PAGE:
For example, consider Artist 197656 from the Track 1 data. This artist has eight albums described by diﬀerent combinations of ten genres. Each album is associated with several tracks, with track counts ranging from 1 to 69. We make the assumption that these albums and tracks were sampled without replacement from the discography of some real artist on the Yahoo! Music website. Furthermore, we assume that the connections between genres and albums are not sampled; that is, if an album in the KDD Cup dataset is attached to three genres, its real-world counterpart has exactly three genres (or “Categories”, as they are known on the Yahoo! Music site).
Under the above assumptions, we can compare the unlabeled KDD Cup artist with real-world Yahoo! Music artists in order to ﬁnd a suitable match. The band Fischer Z, for example, is an unsuitable match, as their online discography only contains seven albums. An artist such as Meatloaf certainly has enough albums (56) to be a match, but none of those albums contain more than 31 tracks. The entry for Elvis Presley contains 109 albums, 17 of which boast 69 or more tracks; however, there is no consistent assignment of genres that satisﬁes our assumptions. The band Tool, however, is compatible with Artist 197656. The Tool discography contains 19 albums containing between 0 and 69 tracks. These albums are described by exactly 10 genres, which can be assigned to the unlabeled KDD Cup genres in a consistent manner. Furthermore, the match is unique: of the 134k artists in our labeled dataset, Tool is the only suitable match for Artist 197656.
Of course it is impossible for Matthew to evaluate his results directly, but he did create a number of synthetic, anonymized datasets draw from Yahoo and was able to demonstrate very high accuracy for the top artists and a 62% overall accuracy.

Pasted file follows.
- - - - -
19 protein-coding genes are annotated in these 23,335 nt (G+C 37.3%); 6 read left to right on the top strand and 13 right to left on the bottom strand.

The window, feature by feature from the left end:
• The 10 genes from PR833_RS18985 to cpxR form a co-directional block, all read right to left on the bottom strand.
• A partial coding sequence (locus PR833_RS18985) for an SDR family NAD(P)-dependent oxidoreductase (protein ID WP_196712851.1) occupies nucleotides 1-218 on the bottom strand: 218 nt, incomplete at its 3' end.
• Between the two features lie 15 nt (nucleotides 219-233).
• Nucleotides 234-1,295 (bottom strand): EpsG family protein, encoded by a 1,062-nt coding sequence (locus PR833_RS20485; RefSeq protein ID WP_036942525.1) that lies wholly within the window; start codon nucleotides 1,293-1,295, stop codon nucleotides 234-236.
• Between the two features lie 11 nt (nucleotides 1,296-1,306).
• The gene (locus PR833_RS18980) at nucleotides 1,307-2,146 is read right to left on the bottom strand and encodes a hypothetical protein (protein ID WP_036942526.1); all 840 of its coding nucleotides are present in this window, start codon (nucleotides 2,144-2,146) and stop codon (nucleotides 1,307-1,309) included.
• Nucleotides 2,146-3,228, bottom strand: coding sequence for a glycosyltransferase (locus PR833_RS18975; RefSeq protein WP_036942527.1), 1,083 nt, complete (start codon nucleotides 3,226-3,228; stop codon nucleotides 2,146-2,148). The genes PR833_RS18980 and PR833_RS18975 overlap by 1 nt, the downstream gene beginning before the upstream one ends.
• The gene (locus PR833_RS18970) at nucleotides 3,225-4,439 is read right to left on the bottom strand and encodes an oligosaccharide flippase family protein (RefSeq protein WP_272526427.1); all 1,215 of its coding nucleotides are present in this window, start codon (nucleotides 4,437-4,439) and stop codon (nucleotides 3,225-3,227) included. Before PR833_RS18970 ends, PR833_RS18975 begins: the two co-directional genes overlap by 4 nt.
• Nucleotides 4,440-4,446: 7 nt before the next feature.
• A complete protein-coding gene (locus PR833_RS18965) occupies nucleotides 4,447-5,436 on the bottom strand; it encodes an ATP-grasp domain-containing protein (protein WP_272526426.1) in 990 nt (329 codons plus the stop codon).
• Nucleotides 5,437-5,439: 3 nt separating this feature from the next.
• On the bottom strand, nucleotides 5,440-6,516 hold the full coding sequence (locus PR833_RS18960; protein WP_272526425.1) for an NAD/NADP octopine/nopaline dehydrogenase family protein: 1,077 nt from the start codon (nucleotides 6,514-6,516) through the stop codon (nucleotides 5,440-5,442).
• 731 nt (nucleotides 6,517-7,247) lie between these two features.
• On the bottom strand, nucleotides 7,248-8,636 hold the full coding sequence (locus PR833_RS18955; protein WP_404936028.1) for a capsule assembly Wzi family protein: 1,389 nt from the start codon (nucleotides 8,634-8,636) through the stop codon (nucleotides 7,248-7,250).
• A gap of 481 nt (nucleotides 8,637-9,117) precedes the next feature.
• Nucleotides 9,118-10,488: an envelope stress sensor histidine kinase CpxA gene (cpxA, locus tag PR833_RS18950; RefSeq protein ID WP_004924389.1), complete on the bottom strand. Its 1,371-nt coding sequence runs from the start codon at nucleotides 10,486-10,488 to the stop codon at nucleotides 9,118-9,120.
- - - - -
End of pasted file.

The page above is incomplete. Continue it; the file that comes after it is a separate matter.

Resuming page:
The motivation for this type of work is not to turn the KDD cup dataset into something that music recommendation researchers could use, but instead is to get a better understanding of data privacy issues. By understanding how large datasets can be de-anonymized, it will be easier for researchers in the future to create datasets that won’t be easily yield their hidden secrets. The paper is an interesting read – so since you are done doing all of your reviews for RecSys and ISMIR, go ahead and give it a read: https://www.cs.umass.edu/publication/docs/2011/UM-CS-2011-021.pdf. Thanks to @ocelma for the tip.
9 reasons why Google and Apple should be worried
Posted by Paul in Music, recommendation on April 4, 2011
For the last year we’ve heard rumors of how both Apple and Google were getting close to releasing music locker services that allow music listeners to upload their music collection to the cloud giving them the ability to listen to their music everywhere. So it was a big surprise when the first major Internet player to launch a music locker service wasn’t Google or Apple, but instead was Amazon. Last week, with little fanfare, Amazon released its Amazon Cloud Drive, a cloud-based music locker that includes the Amazon Cloud Player allowing people to listen to their music anywhere. Amazon’s entry into the music locker is a big deal and should be particularly worrisome for Google and Apple. Amazon brings some special sauce to the music locker world that will make them a formidable competitor: